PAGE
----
Try this recipe for better-tasting butter like your grandparents used to enjoy
Ever hear your grandparents or parents lament the fact that butter just doesn’t taste like it used to? Or maybe you’ve tried European-style butters and realized that the standard American supermarket version doesn’t hold a candle to them. Wonder why?
The answer lies in the fat. Because fat is flavor and European-style butters use a higher fat content than American butter manufacturers do these days. It hasn’t always been that way. The butter made by small dairies or local creameries back in the day often had butterfat contents on par with the best European brands, which is why your grandmother will tell you that her butter was better.
Along with higher fat contents, the butters of a few generations ago were made fresh. And fresher butter just tastes better. As with most of the foods we get in supermarkets these days, longer shelf life takes precedence over flavor. That box of butter you buy today could have been made a month or more ago, and that’s a long time for a dairy product.
So what’s the butter lover to do to get that old-fashioned flavor? Well, you can shell out some serious cash for the best European-style butters at your local mega mart, or you can get your hands on some fresh milk and make it yourself.
Where do you get fresh milk? Well, that depends a lot on what state you live in. I won’t delve too deeply into the high weeds of milk politics in the U.S., but buying fresh milk is harder in some places than others. It might be as simple as heading to a local dairy or farmer’s market to buy straight from the source, or you might have to buy what is called a “cow share” where you technically own a very small percentage of a dairy cow, giving you access to an allotted amount of fresh milk, or you might have to go buy a cow. I’m partial to the Jersey breed. They’ve got peaceful big, brown eyes and they make really good milk.
Not sure your HOA will let you keep Bessie in the backyard? Head on down to your local health food or farmer’s market and pick up some low-temperature pasteurized, non-homogenized milk or heavy cream. It will work fine for butter and taste nearly as good as fresh milk. You can also make butter from goat and sheep milk.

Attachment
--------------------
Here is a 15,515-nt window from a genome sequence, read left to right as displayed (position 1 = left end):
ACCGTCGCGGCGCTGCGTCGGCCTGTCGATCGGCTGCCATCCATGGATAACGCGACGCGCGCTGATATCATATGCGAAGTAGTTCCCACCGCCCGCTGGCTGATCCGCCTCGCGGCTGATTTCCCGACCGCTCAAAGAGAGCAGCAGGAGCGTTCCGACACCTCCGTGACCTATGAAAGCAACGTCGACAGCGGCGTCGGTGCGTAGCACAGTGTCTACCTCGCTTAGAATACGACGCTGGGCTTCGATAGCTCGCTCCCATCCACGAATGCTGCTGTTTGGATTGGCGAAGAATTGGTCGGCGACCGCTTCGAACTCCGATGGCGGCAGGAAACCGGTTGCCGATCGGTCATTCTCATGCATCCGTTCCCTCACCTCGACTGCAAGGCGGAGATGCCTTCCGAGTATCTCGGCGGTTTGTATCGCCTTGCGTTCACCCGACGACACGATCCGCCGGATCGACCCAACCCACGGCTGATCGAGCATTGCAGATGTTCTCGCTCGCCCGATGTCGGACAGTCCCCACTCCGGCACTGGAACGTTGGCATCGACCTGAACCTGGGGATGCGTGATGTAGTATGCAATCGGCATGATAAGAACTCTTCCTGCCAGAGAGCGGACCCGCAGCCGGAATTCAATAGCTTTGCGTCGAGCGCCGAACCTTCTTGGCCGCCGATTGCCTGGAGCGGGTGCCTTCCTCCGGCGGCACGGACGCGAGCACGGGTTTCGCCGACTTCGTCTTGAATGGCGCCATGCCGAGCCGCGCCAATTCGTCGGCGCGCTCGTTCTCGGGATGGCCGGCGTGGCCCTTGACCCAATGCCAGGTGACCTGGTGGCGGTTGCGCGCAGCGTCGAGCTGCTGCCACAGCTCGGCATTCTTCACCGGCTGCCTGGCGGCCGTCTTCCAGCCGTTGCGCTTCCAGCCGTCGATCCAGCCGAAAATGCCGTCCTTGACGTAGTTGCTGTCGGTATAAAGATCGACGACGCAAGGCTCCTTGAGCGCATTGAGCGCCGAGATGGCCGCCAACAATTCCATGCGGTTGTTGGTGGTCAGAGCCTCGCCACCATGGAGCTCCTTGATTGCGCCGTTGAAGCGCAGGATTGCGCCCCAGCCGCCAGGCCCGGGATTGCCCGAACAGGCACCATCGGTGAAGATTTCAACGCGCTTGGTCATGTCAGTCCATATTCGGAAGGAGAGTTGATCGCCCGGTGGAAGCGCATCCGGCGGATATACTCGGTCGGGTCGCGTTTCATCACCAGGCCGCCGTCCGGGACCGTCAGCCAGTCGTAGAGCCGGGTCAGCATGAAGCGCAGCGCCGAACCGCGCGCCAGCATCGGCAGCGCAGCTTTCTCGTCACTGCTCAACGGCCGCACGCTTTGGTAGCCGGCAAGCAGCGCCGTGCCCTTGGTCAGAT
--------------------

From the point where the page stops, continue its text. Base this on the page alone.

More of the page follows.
The process is simple. All you will need is some fresh or low-temperature pasteurized milk, a stand mixer, some cheesecloth and some plastic wrap or wax paper.
As with all things dairy, I turn to Laurie and Rita at Flying Blue Dog Homestead and Nursery out in California. Homesteaders and cheesemakers extraordinaire, they shared their butter-making process with us here at Timber2Table and it’s the method we have used ever since.
Here is Laurie’s method for making butter:
1. Start by letting 1 gallon of fresh milk set out in a wide-mouthed container in the refrigerator for a few days.
Now’s the time to separate the cream from the milk. You can see a definite line where the cream floats above the milk. Use a small cup (I use a metal measuring cup) to dip just the cream from the surface.
Let the cream set out until it reaches room temperature. Laurie says the ideal temperature for churning is 68 degrees Fahrenheit +/-. If the cream is too cold, the milk fat will be too cold to form butter. If the cream is too warm, the butter that forms will be soft, greasy and hard to handle.
If you prefer the tangier flavor of cultured European-style butter, culture your cream now by adding 1 tablespoon of buttermilk per pint of cream and let it rest at room temperature for 12 hours. If you don’t want to culture your butter, just add it straight to the bowl of your stand mixer.
2. Using a stand mixer with a whisk attachment, whip the cream (cultured or not) on high speed until bits of butter start to form. Continue to whip until the bits start clumping together to form larger clumps that float in the buttermilk that has separated out. For this batch, that meant about 23 minutes in the mixer.
3. Work the butter by hand or in the stand mixer using the paddle accessory. Strain out and reserve the buttermilk through a fine sieve or cheesecloth. The buttermilk will be thin, but tasty. If it's cultured, save for use in baking etc. If it's not cultured, drink as is, it's delicious.
4. Submerge the butter in a cold-water bath (a bit of ice in a bowl of water works well) and work it by kneading it with your hands, which will release any buttermilk that's still in the butter into the water. Change the water as needed and repeat the process until the water remains clear after the butter has been kneaded. Any buttermilk left in the butter will greatly shorten its shelf life.
5. When all the buttermilk has been removed, salt the butter to taste. Start with ¼ to ½ teaspoon of salt, mix well, then taste and add a pinch more salt if needed. After salting, leave the butter undisturbed for 15 minutes to allow the salt to pull the moisture out. Work the butter with your hands again to expel excess moisture. You can also flavor the butter if you like. Try fresh herbs or honey.
6. Shape the butter, wrap tightly in plastic wrap or wax paper, then freeze or refrigerate.
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